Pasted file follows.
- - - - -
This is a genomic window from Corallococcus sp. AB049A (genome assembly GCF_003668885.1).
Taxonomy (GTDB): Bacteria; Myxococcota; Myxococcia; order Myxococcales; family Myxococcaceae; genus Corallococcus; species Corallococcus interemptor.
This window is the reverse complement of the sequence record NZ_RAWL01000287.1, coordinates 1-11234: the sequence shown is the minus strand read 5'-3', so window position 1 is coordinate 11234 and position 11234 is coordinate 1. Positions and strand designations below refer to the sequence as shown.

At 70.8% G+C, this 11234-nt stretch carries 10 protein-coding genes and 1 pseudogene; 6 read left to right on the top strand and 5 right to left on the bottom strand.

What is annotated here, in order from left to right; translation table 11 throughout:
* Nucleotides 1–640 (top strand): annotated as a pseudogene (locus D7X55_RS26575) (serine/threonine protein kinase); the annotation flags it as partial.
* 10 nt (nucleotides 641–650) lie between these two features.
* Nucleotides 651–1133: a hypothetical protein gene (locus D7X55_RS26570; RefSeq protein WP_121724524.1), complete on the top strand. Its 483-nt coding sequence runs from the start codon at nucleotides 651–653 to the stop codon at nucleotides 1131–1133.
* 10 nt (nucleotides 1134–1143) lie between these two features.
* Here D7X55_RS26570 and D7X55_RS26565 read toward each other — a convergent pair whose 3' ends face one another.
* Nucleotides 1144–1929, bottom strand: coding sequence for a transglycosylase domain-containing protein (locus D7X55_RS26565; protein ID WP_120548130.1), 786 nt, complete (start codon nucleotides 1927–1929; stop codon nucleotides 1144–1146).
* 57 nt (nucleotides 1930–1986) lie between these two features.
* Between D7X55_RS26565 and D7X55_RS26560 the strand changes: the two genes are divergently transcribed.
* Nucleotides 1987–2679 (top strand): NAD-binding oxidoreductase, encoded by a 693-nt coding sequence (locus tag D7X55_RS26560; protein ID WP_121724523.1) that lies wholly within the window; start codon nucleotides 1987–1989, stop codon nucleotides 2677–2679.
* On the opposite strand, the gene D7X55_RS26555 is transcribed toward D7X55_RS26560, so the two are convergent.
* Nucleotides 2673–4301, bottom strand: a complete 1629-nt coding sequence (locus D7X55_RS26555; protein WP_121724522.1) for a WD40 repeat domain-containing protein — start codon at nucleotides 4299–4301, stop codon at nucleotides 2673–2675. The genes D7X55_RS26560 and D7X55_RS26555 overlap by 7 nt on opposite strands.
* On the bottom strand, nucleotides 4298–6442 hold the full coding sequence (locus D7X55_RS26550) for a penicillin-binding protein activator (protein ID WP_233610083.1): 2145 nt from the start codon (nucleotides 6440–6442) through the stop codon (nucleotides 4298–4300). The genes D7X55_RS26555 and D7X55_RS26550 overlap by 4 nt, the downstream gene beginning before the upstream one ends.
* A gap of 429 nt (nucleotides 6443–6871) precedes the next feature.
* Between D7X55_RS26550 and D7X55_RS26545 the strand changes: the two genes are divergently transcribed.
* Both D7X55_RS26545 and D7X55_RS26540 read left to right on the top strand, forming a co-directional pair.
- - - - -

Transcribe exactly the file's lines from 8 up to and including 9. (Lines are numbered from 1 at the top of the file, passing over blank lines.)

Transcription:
* Nucleotides 651–1133: a hypothetical protein gene (locus D7X55_RS26570; RefSeq protein WP_121724524.1), complete on the top strand. Its 483-nt coding sequence runs from the start codon at nucleotides 651–653 to the stop codon at nucleotides 1131–1133.
* 10 nt (nucleotides 1134–1143) lie between these two features.